High five for not being an alcoholic. It sounds like your friend needs help. Check your pre-conceptions, and offer whatever you can to her, however small.

      just a ps: before I was ready to really own being an alcoholic, I was all kinds of defensive to any poor sap who tried to help me. So my general advice: be there for her. be ready to accept the fact that she might be angry/sad/defensive if you bring it up, check your judgment and educate yourself, make sure you have boundaries that are also healthy for you Most importantly: her health is WAY more important than your ideas about alcoholism which are based on anecdata. You are almost definitely not the help she needs, but you might be able to steer her in a healthier direction.

      1. friend of bill's

        Thank you C.

        I was having trouble articulating why I was having a reaction to the poster’s letter.
        Your words were perfect.

    14. Another Dreamer

      I have friends who are in AA and related groups. It seems to work very well for some people, but I agree that it’s not for everyone.

      I also think that you can be an unhealthy drinker without being an alcoholic. For some people, alcohol is the issue. For others, it’s situational or symptomatic of another issue that, if addressed, would solve problem. And some people learn unhealthy drinking habits which can be changed.

      It would be great if there was a general Alcohol and Health discussion group, something that would offer support to people who just want to make healthiet choices about alcohol, whether it’s to give it up or just be more responsible about it.

    15. Student

      AA is actually not based on any evidence-oriented addiction treatment. It’s just very well-known branding. The whole AA process is based off gut feelings, a specific set of religious beliefs, and some catchy slogans rather than through rigorous trial and error. It certainly helps some people, but the average relapse rate to problem drinking is higher down the AA path than down evidence-based addiction treatment plans. Most people with a drinking problem can, in fact, go back to drinking in moderation better than they can go the abstinence route.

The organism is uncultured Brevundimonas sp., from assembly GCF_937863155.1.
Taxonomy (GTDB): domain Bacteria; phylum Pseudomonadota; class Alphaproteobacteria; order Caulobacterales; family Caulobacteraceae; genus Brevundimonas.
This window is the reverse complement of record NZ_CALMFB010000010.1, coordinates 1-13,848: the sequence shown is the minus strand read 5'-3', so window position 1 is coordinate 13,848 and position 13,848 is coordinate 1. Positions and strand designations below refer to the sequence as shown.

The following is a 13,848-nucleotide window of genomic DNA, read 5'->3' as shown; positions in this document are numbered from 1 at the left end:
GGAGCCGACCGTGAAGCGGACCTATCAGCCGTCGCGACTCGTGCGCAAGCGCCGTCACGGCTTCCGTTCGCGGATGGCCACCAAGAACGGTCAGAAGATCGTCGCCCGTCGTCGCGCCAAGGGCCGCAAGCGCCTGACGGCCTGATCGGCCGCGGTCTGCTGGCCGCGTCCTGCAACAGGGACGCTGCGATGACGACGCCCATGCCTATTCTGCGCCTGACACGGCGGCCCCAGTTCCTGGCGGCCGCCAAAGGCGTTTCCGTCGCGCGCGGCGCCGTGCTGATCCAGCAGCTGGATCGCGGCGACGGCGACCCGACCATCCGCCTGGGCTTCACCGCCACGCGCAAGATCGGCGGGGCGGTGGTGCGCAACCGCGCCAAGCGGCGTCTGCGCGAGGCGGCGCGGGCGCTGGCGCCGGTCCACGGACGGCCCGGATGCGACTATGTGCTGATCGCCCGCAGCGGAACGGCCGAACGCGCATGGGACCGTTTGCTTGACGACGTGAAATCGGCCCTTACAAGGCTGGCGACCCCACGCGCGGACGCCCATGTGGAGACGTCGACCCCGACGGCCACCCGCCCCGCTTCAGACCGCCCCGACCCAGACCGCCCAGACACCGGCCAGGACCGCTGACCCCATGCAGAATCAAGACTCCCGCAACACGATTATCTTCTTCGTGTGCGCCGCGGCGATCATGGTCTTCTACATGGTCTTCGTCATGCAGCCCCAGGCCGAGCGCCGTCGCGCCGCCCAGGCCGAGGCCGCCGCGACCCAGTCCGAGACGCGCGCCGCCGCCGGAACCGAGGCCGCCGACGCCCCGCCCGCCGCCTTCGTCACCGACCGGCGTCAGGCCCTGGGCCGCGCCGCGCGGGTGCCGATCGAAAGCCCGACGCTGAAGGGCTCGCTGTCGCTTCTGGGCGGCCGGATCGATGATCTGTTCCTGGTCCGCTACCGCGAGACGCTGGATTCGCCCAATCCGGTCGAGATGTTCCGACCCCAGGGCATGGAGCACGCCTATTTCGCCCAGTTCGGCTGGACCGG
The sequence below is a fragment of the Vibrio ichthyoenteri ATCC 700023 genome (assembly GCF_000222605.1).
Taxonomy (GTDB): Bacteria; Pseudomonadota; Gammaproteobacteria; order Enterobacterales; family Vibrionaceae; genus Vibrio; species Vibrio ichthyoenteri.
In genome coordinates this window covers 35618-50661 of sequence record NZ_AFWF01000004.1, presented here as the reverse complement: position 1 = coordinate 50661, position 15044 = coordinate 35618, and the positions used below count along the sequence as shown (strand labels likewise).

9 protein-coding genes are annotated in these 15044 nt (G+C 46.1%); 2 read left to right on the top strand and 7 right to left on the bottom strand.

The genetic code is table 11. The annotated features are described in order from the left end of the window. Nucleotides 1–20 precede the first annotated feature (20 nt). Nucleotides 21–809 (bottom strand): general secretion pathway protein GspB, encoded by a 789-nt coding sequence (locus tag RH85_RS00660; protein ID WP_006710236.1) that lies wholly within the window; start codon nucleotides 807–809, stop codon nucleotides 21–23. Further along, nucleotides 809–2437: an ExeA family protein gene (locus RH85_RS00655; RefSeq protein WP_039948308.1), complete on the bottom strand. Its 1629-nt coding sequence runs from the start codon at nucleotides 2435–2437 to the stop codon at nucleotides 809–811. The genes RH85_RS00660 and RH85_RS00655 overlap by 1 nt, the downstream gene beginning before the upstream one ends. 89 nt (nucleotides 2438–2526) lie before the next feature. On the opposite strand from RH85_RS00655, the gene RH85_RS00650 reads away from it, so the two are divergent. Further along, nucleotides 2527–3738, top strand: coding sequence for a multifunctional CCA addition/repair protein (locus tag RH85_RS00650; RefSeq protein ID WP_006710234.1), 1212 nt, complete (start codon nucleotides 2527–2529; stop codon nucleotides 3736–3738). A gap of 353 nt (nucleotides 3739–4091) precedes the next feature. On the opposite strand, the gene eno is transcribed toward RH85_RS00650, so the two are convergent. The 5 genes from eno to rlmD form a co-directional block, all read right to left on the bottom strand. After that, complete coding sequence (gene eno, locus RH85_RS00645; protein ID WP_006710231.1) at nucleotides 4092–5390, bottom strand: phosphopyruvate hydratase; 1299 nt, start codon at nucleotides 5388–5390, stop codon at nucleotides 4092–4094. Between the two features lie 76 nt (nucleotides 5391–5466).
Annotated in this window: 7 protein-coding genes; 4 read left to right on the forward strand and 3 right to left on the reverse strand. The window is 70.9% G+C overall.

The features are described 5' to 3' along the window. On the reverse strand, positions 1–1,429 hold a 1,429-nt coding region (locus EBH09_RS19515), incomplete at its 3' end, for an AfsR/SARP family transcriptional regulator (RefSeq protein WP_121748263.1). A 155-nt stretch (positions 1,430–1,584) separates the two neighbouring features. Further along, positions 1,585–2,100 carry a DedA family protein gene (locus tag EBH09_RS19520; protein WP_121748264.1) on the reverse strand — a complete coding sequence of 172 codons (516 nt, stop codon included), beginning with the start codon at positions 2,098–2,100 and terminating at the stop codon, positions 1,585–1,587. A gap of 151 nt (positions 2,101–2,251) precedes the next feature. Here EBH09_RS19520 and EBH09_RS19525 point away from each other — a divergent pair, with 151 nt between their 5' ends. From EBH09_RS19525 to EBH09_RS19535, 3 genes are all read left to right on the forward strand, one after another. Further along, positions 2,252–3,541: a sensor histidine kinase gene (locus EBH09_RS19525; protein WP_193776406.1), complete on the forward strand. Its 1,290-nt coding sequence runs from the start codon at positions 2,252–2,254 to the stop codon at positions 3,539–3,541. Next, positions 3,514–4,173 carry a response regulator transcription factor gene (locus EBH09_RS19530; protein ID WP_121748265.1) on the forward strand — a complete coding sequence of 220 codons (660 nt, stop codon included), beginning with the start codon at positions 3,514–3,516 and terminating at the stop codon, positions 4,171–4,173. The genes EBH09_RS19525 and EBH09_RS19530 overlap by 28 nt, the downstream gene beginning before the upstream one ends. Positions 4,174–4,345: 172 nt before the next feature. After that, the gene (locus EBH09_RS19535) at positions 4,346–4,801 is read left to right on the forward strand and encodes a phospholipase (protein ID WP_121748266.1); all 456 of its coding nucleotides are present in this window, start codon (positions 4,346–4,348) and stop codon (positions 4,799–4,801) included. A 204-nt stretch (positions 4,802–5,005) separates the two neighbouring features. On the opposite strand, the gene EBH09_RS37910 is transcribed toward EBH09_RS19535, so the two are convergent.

If your friend needs help, go find someone who treats addictions. Not a support group; a trained physician who specializes in addiction treatment. Many of them will recommend AA, but keep shopping around until you find one that doesn’t push AA hard if you already know it’s a non-starter. Addiction is an often-treatable condition.

  11. Miaw

    I am currently watching Suits and I realized Pearson Specter Litt is a highly dysfunctional workplace. First, Mike and Harvey has absolutely no professional boundaries between them from day 1. The firm hired a fraud and covered it up for years. Louis is the description of boss from hell. Employees had sex in the filing room….

    I still love the show but I will never want to work there.

    1. James

      I can’t think of a single portrayal of an office in movies/TV that doesn’t show a highly dysfunctional workplace. All hospital dramas are dysfunctional even by hospital standards (no insult here, it’s just that an ER is different from an accounting firm!). No courtroom drama accurately portrays police work or lawyers. The most accurate portrayal of a scientist is Allen Grant from Jurassic Park. Parks and Recreation would be a nightmare to work at.